Dayna: Of course, we researched the period first. We did everything we could to find all the real photos and, of course, the photographers of the time such as Gordon Parks. Two things were happening at the same time. What was it really? And what do we want it to be? We were taking those two things and putting them together. There were moments where we absolutely honor the things that really happened, like those Gordon Parks photos that we created. We tried to be as close to those as we could. We looked at those and historical moments that happened. Emmett Till’s funeral, the Tulsa Race Massacre, those moments we tried to honor and step away from. We didn’t do an interpretation of them. We tried to recreate them. 

Then there’s everything else. We had room to add our little special sauce. Both things are true, right? Some things happened that we wanted to honor and then there were things like, well shouldn’t Leti (Played by Jurnee Smollett) be wearing a crazy shirt with that outfit? When you first see Leti come to the block party, that was based on a Dior outfit that I had found from that time in my research. So there were things that were rooted and referenced and then some we just took it to our trajectory. 

Lovecraft Country – Wunmi Mosaku and Jurnee Smollett. Photograph by Elizabeth Morris/HBO

Spencer: It’s amazing to me how, in those moments where you were focused on recreating, how accurate and detailed you were. For example, the Gordon Parks photo side by side is uncanny.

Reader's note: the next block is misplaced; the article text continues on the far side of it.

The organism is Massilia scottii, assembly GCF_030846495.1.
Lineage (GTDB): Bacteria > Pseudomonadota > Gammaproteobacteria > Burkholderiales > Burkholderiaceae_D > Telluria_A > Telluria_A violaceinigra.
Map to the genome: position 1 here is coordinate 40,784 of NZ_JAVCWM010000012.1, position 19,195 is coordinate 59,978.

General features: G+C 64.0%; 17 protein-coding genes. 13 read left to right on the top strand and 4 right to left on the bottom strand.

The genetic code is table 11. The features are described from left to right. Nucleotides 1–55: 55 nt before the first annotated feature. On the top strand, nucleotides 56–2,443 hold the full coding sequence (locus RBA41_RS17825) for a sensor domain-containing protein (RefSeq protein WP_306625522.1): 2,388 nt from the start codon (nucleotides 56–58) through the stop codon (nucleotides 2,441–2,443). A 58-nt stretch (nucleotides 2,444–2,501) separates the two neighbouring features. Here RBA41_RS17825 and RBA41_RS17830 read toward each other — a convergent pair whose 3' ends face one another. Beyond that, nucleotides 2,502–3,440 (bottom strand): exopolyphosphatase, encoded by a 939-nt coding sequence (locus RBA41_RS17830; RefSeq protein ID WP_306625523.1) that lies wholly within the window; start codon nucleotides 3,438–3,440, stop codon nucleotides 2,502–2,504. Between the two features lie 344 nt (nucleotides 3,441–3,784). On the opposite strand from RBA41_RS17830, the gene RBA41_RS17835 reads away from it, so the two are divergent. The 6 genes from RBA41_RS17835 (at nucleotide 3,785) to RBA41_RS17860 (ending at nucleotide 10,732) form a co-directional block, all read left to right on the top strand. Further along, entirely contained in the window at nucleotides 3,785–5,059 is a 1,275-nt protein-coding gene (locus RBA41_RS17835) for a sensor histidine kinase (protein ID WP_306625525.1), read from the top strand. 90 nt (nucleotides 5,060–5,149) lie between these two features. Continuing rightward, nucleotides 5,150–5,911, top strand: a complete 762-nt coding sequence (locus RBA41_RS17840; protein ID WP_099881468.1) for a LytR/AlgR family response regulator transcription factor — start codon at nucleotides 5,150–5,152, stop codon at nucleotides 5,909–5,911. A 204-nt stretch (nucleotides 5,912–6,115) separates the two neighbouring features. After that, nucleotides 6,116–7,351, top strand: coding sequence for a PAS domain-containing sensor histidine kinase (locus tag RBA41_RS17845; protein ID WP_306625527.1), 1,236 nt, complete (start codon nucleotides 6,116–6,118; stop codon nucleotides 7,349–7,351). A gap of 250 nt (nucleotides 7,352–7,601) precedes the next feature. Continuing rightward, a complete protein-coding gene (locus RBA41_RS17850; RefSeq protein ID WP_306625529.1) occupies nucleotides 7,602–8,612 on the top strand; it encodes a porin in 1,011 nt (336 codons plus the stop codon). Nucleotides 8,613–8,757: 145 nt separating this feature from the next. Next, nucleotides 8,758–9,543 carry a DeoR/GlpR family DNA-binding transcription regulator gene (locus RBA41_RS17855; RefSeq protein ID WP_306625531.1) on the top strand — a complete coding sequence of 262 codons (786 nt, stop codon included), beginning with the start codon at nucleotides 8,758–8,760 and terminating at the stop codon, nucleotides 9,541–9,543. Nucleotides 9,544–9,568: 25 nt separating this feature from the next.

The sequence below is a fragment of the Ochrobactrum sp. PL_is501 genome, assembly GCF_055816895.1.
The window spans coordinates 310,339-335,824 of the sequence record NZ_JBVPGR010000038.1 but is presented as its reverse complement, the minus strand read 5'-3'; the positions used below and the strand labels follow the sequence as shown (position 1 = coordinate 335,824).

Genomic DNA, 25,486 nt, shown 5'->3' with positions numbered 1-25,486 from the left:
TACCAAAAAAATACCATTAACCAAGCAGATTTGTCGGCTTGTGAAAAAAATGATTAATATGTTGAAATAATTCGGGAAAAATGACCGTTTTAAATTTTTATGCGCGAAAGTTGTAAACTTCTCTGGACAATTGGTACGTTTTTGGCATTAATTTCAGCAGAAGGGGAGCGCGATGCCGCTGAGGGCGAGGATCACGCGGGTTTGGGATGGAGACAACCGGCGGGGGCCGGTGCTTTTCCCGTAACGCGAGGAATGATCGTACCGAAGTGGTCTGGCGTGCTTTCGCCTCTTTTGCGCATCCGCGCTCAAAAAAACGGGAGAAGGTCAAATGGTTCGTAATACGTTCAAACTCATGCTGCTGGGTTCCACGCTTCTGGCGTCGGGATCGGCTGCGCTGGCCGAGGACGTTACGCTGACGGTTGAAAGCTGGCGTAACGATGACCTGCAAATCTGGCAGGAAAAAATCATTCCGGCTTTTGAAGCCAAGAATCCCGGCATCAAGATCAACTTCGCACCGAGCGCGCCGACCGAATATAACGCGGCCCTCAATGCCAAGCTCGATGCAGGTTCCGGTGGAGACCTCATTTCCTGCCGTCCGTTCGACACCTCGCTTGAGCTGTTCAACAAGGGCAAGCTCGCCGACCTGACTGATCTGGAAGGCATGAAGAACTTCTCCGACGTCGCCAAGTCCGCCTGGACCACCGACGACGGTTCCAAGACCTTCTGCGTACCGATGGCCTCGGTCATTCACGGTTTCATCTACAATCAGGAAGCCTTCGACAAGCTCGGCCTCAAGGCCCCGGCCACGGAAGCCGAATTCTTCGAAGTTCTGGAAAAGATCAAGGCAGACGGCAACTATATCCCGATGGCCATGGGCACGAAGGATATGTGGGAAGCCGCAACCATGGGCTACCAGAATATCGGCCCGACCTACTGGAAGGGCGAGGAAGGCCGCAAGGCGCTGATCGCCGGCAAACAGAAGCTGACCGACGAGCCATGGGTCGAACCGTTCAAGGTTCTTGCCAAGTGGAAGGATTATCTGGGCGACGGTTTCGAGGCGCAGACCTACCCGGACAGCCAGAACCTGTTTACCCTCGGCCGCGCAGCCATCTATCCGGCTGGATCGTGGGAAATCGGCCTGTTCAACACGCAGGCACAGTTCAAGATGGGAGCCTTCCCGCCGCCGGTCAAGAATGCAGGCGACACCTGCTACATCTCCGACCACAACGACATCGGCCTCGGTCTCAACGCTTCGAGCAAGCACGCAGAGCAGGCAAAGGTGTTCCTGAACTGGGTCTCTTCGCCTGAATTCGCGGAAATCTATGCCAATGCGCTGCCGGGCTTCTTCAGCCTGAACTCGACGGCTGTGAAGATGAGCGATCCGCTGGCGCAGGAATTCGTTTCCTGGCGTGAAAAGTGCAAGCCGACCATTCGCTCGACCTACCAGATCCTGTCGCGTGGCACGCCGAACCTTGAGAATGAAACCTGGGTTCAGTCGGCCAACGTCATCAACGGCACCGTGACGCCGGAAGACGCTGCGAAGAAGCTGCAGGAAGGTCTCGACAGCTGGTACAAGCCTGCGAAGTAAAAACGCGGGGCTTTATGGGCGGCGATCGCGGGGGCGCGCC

Since we started talking about Leti, we have to talk about her wardrobe or the fans will be mad at me! *laughs* I love Leti. Her wardrobe is amazing. You could tell that she loves to just play dress-up. It feels as though her costumes aren’t always appropriate for the moment. But she doesn’t care and she’s just living.

Dayna: That’s exactly right. You know, with most characters, you ask yourself the questions, where did they get this, and how long have they had it? But with Leti, the sky is the limit because she would have gotten whatever she wanted, regardless of how she was going to get it. That’s what we kind of did with her. We didn’t put limits on what she could or couldn’t wear. We just had so much fun with the moment. What does she want to look like? Her wardrobe deconstructs as the show goes on, towards the end, she’s wearing Atticus’s clothes. She gets more casual. She’s in a sweatshirt. She’s in a t-shirt. But, the whole beginning of the series, she’s full-on wearing whatever she wants when she likes. Jurnee was amazing, and dressing her was awesome.